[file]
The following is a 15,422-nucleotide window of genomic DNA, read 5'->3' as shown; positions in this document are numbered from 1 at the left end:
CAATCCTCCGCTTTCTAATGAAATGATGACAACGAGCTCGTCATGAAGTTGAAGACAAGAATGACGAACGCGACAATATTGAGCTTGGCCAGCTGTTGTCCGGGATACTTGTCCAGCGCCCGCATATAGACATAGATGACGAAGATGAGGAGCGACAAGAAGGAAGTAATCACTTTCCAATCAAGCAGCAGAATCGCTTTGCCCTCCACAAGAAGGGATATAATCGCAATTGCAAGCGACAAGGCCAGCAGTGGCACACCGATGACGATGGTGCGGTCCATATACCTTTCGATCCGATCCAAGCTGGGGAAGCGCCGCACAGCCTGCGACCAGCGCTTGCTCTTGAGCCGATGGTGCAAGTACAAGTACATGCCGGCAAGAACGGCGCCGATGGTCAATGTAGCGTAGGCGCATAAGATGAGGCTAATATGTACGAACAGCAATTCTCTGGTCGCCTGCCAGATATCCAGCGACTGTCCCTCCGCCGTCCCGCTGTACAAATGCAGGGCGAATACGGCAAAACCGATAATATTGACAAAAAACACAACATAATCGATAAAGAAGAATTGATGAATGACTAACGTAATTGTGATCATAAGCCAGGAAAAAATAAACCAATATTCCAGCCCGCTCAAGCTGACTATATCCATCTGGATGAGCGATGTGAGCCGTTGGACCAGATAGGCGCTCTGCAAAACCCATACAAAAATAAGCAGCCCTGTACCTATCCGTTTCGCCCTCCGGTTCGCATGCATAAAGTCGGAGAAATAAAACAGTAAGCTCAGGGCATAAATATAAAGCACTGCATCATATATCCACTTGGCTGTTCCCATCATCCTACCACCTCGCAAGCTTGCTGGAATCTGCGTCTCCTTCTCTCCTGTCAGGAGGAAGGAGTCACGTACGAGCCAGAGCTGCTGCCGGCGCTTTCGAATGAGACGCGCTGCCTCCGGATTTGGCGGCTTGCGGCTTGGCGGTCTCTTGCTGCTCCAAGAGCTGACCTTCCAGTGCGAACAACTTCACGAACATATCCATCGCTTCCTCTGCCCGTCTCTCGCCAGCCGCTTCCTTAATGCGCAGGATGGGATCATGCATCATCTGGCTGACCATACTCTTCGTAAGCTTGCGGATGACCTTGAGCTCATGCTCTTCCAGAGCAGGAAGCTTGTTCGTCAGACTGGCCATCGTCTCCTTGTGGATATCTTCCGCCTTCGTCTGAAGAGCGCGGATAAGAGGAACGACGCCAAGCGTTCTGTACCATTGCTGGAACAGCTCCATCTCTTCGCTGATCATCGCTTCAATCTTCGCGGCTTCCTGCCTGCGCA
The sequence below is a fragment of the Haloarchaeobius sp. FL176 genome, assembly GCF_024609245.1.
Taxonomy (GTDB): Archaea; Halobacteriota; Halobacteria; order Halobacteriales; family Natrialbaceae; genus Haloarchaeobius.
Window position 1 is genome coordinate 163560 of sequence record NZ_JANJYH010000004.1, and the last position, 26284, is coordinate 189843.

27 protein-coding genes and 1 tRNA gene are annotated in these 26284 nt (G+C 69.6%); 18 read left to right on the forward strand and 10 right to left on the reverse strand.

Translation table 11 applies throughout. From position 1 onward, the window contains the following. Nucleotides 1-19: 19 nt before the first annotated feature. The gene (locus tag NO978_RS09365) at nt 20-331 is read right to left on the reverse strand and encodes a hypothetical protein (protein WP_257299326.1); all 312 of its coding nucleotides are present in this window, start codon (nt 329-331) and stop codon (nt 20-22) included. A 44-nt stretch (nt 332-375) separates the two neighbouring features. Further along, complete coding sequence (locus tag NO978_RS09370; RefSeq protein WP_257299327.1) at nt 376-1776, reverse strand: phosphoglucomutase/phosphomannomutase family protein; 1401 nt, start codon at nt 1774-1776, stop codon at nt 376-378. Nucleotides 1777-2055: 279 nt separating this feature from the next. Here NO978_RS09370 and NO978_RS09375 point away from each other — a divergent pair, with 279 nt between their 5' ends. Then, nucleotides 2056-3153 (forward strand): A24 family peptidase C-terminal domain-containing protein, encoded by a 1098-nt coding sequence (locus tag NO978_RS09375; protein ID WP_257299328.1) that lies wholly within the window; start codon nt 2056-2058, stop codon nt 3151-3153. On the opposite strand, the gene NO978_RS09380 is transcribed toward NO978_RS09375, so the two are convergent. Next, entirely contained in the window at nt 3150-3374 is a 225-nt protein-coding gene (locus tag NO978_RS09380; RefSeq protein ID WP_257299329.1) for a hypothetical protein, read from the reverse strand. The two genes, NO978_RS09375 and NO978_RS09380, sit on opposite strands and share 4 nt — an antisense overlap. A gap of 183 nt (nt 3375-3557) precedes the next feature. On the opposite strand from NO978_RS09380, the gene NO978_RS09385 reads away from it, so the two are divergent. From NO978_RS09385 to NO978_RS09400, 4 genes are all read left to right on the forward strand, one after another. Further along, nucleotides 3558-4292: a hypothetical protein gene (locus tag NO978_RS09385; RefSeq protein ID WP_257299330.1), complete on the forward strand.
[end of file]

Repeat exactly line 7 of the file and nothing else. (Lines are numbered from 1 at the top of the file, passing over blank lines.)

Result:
Translation table 11 applies throughout. From position 1 onward, the window contains the following. Nucleotides 1-19: 19 nt before the first annotated feature. The gene (locus tag NO978_RS09365) at nt 20-331 is read right to left on the reverse strand and encodes a hypothetical protein (protein WP_257299326.1); all 312 of its coding nucleotides are present in this window, start codon (nt 329-331) and stop codon (nt 20-22) included. A 44-nt stretch (nt 332-375) separates the two neighbouring features. Further along, complete coding sequence (locus tag NO978_RS09370; RefSeq protein WP_257299327.1) at nt 376-1776, reverse strand: phosphoglucomutase/phosphomannomutase family protein; 1401 nt, start codon at nt 1774-1776, stop codon at nt 376-378. Nucleotides 1777-2055: 279 nt separating this feature from the next. Here NO978_RS09370 and NO978_RS09375 point away from each other — a divergent pair, with 279 nt between their 5' ends. Then, nucleotides 2056-3153 (forward strand): A24 family peptidase C-terminal domain-containing protein, encoded by a 1098-nt coding sequence (locus tag NO978_RS09375; protein ID WP_257299328.1) that lies wholly within the window; start codon nt 2056-2058, stop codon nt 3151-3153. On the opposite strand, the gene NO978_RS09380 is transcribed toward NO978_RS09375, so the two are convergent. Next, entirely contained in the window at nt 3150-3374 is a 225-nt protein-coding gene (locus tag NO978_RS09380; RefSeq protein ID WP_257299329.1) for a hypothetical protein, read from the reverse strand. The two genes, NO978_RS09375 and NO978_RS09380, sit on opposite strands and share 4 nt — an antisense overlap. A gap of 183 nt (nt 3375-3557) precedes the next feature. On the opposite strand from NO978_RS09380, the gene NO978_RS09385 reads away from it, so the two are divergent. From NO978_RS09385 to NO978_RS09400, 4 genes are all read left to right on the forward strand, one after another. Further along, nucleotides 3558-4292: a hypothetical protein gene (locus tag NO978_RS09385; RefSeq protein ID WP_257299330.1), complete on the forward strand.